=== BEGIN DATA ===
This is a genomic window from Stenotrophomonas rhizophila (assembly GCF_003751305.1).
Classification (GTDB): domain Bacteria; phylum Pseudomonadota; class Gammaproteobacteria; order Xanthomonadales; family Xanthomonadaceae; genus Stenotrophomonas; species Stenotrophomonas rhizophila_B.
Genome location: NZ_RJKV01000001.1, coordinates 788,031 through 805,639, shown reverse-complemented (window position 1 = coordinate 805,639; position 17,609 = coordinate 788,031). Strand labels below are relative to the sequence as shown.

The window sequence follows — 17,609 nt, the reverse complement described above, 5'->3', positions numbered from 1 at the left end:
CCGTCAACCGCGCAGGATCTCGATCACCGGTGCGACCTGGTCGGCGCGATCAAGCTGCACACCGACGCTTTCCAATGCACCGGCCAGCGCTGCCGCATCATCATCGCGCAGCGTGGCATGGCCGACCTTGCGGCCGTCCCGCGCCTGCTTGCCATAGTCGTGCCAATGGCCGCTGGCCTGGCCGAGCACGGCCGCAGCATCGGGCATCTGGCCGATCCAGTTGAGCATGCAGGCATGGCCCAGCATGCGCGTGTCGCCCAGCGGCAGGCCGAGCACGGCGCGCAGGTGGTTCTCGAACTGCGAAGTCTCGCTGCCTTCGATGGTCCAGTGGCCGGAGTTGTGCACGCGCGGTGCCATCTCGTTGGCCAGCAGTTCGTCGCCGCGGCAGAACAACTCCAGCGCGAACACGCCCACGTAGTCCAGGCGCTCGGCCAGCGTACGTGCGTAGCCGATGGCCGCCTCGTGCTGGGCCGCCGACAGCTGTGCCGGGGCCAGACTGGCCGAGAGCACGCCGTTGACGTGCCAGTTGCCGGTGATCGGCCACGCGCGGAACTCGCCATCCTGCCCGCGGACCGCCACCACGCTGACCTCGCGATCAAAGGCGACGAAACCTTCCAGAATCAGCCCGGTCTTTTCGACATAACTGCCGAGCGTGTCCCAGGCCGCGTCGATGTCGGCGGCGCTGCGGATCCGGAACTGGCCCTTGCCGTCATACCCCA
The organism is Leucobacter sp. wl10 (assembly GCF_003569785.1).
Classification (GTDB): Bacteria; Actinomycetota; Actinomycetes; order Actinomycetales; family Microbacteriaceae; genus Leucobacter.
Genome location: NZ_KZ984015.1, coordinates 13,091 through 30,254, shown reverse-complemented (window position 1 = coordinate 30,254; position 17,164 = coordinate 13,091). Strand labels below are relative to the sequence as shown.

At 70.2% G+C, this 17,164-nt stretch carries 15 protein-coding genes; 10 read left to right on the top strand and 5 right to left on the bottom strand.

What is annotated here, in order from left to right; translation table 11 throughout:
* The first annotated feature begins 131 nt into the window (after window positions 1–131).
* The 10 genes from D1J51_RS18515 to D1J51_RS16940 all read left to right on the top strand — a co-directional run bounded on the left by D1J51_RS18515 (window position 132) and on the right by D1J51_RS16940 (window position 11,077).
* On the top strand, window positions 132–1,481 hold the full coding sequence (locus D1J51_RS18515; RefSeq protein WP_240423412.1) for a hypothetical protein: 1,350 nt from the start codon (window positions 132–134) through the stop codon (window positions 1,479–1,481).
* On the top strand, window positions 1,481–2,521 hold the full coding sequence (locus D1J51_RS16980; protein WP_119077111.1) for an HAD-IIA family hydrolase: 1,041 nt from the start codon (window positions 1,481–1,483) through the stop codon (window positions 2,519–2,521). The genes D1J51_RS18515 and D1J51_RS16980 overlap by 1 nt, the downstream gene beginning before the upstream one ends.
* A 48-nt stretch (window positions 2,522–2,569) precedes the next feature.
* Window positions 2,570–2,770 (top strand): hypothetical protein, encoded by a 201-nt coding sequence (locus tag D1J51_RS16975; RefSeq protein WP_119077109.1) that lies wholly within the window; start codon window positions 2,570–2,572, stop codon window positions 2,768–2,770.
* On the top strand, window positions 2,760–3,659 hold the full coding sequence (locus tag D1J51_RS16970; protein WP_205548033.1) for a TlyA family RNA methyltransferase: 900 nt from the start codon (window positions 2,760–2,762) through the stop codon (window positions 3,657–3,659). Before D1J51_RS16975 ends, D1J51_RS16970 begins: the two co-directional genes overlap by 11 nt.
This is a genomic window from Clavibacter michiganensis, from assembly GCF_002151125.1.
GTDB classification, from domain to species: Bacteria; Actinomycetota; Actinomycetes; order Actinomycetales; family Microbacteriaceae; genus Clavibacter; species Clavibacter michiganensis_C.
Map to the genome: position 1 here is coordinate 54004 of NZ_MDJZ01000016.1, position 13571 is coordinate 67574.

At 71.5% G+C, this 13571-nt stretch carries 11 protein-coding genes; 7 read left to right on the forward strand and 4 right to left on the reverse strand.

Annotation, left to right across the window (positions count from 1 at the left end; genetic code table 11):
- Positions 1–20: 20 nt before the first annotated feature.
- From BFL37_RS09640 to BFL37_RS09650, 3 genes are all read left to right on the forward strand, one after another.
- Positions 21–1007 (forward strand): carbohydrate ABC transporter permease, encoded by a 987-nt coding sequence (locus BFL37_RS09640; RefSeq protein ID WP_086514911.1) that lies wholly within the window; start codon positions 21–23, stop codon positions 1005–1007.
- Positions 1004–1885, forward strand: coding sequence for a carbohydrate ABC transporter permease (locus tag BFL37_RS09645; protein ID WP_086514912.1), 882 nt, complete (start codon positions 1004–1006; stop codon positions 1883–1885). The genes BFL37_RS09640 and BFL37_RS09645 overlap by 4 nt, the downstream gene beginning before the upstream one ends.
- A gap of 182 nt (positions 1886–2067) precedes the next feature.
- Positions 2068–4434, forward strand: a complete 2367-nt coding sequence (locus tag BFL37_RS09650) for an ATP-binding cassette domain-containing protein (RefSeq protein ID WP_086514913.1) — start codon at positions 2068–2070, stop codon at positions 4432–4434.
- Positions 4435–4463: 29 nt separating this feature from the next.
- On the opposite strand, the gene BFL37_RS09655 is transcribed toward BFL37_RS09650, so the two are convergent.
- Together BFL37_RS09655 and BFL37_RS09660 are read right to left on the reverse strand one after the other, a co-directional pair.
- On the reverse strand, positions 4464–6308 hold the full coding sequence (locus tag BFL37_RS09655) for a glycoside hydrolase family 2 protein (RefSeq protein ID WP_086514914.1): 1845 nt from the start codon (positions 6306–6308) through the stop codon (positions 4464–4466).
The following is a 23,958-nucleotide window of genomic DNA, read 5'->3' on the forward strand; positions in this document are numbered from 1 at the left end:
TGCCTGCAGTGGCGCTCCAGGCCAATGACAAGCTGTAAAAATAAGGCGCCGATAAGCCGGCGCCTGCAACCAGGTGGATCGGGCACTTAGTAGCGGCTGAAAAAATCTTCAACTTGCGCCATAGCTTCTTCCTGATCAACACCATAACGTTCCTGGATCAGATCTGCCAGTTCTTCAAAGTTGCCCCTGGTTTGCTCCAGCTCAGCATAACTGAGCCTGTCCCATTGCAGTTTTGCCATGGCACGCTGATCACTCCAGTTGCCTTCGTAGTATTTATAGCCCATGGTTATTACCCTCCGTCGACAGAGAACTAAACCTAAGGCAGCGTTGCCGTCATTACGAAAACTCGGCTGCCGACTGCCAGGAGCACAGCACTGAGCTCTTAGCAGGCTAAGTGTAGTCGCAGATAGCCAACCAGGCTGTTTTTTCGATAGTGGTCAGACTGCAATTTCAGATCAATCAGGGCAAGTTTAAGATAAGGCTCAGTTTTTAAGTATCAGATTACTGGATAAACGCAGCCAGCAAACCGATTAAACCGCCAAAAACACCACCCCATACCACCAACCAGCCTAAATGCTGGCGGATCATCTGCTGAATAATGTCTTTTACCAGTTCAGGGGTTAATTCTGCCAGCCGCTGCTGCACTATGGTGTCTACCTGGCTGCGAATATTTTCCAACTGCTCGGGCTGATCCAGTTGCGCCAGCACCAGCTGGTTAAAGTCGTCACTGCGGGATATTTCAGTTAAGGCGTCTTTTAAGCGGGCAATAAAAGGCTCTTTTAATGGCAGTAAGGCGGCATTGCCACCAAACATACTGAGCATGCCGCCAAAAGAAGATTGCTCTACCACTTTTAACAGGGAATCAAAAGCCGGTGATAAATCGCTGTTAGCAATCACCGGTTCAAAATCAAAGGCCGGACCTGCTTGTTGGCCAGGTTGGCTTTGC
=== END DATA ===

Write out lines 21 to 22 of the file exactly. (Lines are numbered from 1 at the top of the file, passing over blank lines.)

At 71.5% G+C, this 13571-nt stretch carries 11 protein-coding genes; 7 read left to right on the forward strand and 4 right to left on the reverse strand.

Annotation, left to right across the window (positions count from 1 at the left end; genetic code table 11):